Gender inequalities and marginalization issues: There is a high rate of informality in the waste management sector of Turkey. Waste-pickers suffer from poor working conditions and a lack of social security. It is estimated that the informal recycling sector could be responsible for up to 30% of solid waste management. This is a key area of income for the urban poor and ethnic minorities. (20) (21)

Investment opportunities: Despite remarkable progress in wastewater management, 14% of residential wastewater is discharged without treatment. (6)

Key bottlenecks: Household water and wastewater tariffs exceed affordability limits in many provinces. Only a small number of Turkish water utilities have potential for tariff increase to finance new investments without harming the poorest households. (6)

Market Size and Environment
Critical IOA Unit

1422 wastewater treatment facilities are planned to be built between 2017-2023. (8)

Approximately 27.6 billion TRY (4 billion USD) is allocated to wastewater and sewage investments by 2023. (8)

Indicative Return

20% – 25%

Based on interviews with active operators, returns from the construction of wastewater treatment facilities vary between 25-30%, while operating these facilities are associated with 10% losses. The overall return from investments in constructing and operating wastewater facilities is appr. 20%.

Investment Timeframe

Short Term (0–5 years)

The planning, design and construction phases of a wastewater treatment facility is completed between 2-5 years. (9)

Ticket Size

More than USD 10 million

Market Risks & Scale Obstacles

Market – Highly Regulated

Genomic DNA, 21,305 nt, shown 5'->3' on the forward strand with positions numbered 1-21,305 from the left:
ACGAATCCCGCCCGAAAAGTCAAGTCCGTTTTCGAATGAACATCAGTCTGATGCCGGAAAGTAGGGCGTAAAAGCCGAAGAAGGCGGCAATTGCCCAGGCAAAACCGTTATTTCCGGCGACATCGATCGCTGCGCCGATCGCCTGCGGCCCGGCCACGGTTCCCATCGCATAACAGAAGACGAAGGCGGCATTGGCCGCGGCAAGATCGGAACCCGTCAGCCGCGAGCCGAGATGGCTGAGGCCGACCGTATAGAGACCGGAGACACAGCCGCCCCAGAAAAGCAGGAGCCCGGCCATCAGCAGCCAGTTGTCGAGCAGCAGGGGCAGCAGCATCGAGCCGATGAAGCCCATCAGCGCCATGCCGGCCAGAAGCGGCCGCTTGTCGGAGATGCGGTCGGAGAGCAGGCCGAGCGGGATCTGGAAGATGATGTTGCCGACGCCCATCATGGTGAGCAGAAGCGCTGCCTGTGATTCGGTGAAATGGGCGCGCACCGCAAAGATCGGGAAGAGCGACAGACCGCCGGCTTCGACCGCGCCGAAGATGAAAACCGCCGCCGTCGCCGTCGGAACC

Local governments/municipalities lack the financial and technical capacity to establish and operate wastewater treatment facilities, which result in non-profitable business models in wastewater treatment. (8)
Capital – CapEx Intensive
The national technology and R&D contribution to wastewater treatment is low. (8)

Sustainable Development Need

Turkey is a water-stressed country facing the risk of water scarcity in the near future. The annual per capita water supply is 1,365 cubic meters (cbm) in Turkey. Taking the negative impacts into consideration, this figure is projected to drop to 1,120 cbm in 2030. (10)

Population access to wastewater treatment plants increased from 42% to 79% over 2005-16. (11)

Despite remarkable progress in wastewater management, 14% of residential wastewater is discharged without treatment. (11) 11.7% of all wastewater was discharged as untreated in 2018. (12)

Gender & Marginalisation

Industrial sites and mining zones discharge wastewater without treatment, which exposes communities living (particularly in rural areas whose livelihoods depend on wetlands) to health and economic risks.

Investments in this IOA can reduce the deterioration of surface water quality due to insufficient pollution control.

Expected Development Outcome

Investments in this IOA can reduce the deterioriation of surface water quality due to insufficient pollution control.